Sometimes the disease becomes a friend. People focus so much attention on a problem or an aspect of a problem that it is all they see. They have it so long it becomes like a ‘frienemy.” We need to fix “the anxiety,”” the depression,”” the relationship problem,” but we are used to having it around.
My philosophy drawing from my experience with zen and buddhism shifted my perspective. In zen, there is the idea of buddha nature, or intrinsically awake and healthy awareness inside each person. This translates into the idea of basic health, or “basic sanity” as Chogyam Trungpa Rinpoche put it. My belief, reinforced by my training in hypnosis, is that inside each person is the wisdom, experience, knowledge to resolve their problem if it is drawn out of them. This means that in working with people, our focus is on the natural health, wisdom and healing capacities that we have inside us.
So let us focus on attending to basic or natural health as the foundation of personal change. Let us open the therapy process to wider area of focus. This shifts the perspective to the whole person and their relationships with others, with the world. We can begin with basic health People can to do physical things to be well—to eat well, exercise, and sleep. This includes energy practices or methods, such as bioenergetics, qi gong, or acupuncture, to promote a free flow of energy in the body. Cultivating basic awareness, mindfulness, leads to a sense of themselves as a whole and interconnected with the people and life around them.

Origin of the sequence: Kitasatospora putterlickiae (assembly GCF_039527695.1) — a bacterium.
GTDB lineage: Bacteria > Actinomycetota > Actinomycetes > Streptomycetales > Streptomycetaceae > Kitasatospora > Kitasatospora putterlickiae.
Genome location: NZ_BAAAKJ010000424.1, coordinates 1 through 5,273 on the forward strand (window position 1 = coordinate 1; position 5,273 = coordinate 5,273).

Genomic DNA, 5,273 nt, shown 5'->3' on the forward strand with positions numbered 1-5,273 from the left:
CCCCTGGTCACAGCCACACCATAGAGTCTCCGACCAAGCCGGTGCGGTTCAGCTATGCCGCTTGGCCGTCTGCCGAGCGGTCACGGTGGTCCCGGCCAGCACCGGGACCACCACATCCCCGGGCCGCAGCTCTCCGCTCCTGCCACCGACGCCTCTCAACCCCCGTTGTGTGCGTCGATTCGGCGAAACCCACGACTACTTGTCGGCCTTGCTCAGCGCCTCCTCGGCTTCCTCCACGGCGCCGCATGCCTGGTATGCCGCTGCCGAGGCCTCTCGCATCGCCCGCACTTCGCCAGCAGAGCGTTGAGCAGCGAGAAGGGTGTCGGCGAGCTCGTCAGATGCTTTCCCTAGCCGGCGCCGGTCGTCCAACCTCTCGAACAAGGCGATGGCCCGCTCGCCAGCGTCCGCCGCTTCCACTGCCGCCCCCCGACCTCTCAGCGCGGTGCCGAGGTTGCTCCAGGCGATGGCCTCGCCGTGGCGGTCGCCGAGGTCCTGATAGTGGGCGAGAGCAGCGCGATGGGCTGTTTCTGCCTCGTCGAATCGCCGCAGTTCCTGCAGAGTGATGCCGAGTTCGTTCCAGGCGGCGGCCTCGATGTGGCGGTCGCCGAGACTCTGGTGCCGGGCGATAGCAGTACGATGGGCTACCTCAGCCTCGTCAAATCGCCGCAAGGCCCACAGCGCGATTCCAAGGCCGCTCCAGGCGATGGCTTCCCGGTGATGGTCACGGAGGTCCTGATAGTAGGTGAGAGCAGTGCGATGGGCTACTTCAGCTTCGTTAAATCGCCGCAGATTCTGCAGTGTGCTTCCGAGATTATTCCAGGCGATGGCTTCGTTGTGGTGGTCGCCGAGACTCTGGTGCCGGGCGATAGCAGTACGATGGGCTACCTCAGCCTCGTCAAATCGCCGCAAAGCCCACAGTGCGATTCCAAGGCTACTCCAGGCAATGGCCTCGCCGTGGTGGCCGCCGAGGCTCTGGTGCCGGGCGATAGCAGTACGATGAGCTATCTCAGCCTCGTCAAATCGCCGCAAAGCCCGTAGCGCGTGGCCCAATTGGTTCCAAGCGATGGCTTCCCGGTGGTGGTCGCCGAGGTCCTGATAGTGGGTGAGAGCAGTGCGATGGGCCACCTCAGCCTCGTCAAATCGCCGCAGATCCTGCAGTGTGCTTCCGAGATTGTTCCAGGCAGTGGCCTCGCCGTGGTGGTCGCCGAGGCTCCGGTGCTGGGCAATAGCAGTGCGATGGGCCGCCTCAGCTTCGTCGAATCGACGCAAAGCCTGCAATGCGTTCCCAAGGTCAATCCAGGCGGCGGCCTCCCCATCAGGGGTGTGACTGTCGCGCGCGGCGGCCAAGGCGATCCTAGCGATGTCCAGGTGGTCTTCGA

Finally community, having a healthy social support network, is the matrix, the ground of change. Two women who I treated with chronic pain seem a good illustration of this point. Regularly their pain was often in the 7-8/10 level when the came in Monday mornings. One weekend, both of their husbands went away for the weekend. On Monday, both reported their pain down at the 2-4 level.
Supportive relationships and community, or lack there of, can be the crucial piece in helping a person move beyond their problems, and a group can be that community, those relationships.
Next up: The healing power of groups